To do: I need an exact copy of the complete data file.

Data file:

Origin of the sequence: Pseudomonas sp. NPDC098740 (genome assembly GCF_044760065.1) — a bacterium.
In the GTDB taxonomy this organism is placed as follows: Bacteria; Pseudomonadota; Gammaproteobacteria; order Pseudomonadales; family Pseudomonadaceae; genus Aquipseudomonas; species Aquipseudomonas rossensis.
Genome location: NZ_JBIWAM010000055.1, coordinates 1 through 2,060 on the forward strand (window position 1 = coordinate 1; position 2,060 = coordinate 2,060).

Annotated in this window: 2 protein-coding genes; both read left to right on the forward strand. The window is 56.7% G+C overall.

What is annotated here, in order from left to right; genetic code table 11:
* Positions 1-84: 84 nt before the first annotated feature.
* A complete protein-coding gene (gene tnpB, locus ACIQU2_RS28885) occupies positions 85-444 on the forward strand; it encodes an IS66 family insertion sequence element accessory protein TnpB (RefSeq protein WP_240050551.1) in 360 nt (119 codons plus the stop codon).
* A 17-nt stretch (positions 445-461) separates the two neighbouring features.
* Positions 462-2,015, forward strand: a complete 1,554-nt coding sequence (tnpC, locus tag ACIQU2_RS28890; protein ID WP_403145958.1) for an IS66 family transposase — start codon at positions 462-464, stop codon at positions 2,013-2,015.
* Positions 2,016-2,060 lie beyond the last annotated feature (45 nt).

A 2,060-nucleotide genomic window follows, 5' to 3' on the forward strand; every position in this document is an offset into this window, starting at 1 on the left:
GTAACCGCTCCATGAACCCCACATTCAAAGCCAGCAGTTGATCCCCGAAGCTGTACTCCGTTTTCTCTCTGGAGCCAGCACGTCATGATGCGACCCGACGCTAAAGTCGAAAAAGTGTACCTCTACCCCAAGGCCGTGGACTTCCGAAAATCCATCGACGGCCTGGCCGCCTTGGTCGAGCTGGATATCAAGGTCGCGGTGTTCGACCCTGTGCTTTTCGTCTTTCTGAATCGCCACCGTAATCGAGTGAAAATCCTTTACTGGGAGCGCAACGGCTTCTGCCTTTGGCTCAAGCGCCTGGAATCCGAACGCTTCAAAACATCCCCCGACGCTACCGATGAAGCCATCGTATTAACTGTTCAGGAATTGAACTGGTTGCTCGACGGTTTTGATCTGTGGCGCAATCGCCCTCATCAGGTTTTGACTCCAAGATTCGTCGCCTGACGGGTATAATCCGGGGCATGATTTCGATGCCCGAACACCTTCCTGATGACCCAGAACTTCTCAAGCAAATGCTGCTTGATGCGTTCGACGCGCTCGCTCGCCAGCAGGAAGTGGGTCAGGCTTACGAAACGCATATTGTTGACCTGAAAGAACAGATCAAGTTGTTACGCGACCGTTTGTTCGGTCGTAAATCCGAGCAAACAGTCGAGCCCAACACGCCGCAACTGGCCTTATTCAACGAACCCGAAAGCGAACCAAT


Origin of the sequence: Pseudomonas sp. NPDC098740 (genome assembly GCF_044760065.1) — a bacterium.
In the GTDB taxonomy this organism is placed as follows: Bacteria; Pseudomonadota; Gammaproteobacteria; order Pseudomonadales; family Pseudomonadaceae; genus Aquipseudomonas; species Aquipseudomonas rossensis.
Genome location: NZ_JBIWAM010000055.1, coordinates 1 through 2,060 on the forward strand (window position 1 = coordinate 1; position 2,060 = coordinate 2,060).

Annotated in this window: 2 protein-coding genes; both read left to right on the forward strand. The window is 56.7% G+C overall.

What is annotated here, in order from left to right; genetic code table 11:
* Positions 1-84: 84 nt before the first annotated feature.
* A complete protein-coding gene (gene tnpB, locus ACIQU2_RS28885) occupies positions 85-444 on the forward strand; it encodes an IS66 family insertion sequence element accessory protein TnpB (RefSeq protein WP_240050551.1) in 360 nt (119 codons plus the stop codon).
* A 17-nt stretch (positions 445-461) separates the two neighbouring features.
* Positions 462-2,015, forward strand: a complete 1,554-nt coding sequence (tnpC, locus tag ACIQU2_RS28890; protein ID WP_403145958.1) for an IS66 family transposase — start codon at positions 462-464, stop codon at positions 2,013-2,015.
* Positions 2,016-2,060 lie beyond the last annotated feature (45 nt).

A 2,060-nucleotide genomic window follows, 5' to 3' on the forward strand; every position in this document is an offset into this window, starting at 1 on the left:
GTAACCGCTCCATGAACCCCACATTCAAAGCCAGCAGTTGATCCCCGAAGCTGTACTCCGTTTTCTCTCTGGAGCCAGCACGTCATGATGCGACCCGACGCTAAAGTCGAAAAAGTGTACCTCTACCCCAAGGCCGTGGACTTCCGAAAATCCATCGACGGCCTGGCCGCCTTGGTCGAGCTGGATATCAAGGTCGCGGTGTTCGACCCTGTGCTTTTCGTCTTTCTGAATCGCCACCGTAATCGAGTGAAAATCCTTTACTGGGAGCGCAACGGCTTCTGCCTTTGGCTCAAGCGCCTGGAATCCGAACGCTTCAAAACATCCCCCGACGCTACCGATGAAGCCATCGTATTAACTGTTCAGGAATTGAACTGGTTGCTCGACGGTTTTGATCTGTGGCGCAATCGCCCTCATCAGGTTTTGACTCCAAGATTCGTCGCCTGACGGGTATAATCCGGGGCATGATTTCGATGCCCGAACACCTTCCTGATGACCCAGAACTTCTCAAGCAAATGCTGCTTGATGCGTTCGACGCGCTCGCTCGCCAGCAGGAAGTGGGTCAGGCTTACGAAACGCATATTGTTGACCTGAAAGAACAGATCAAGTTGTTACGCGACCGTTTGTTCGGTCGTAAATCCGAGCAAACAGTCGAGCCCAACACGCCGCAACTGGCCTTATTCAACGAACCCGAAAGCGAACCAAT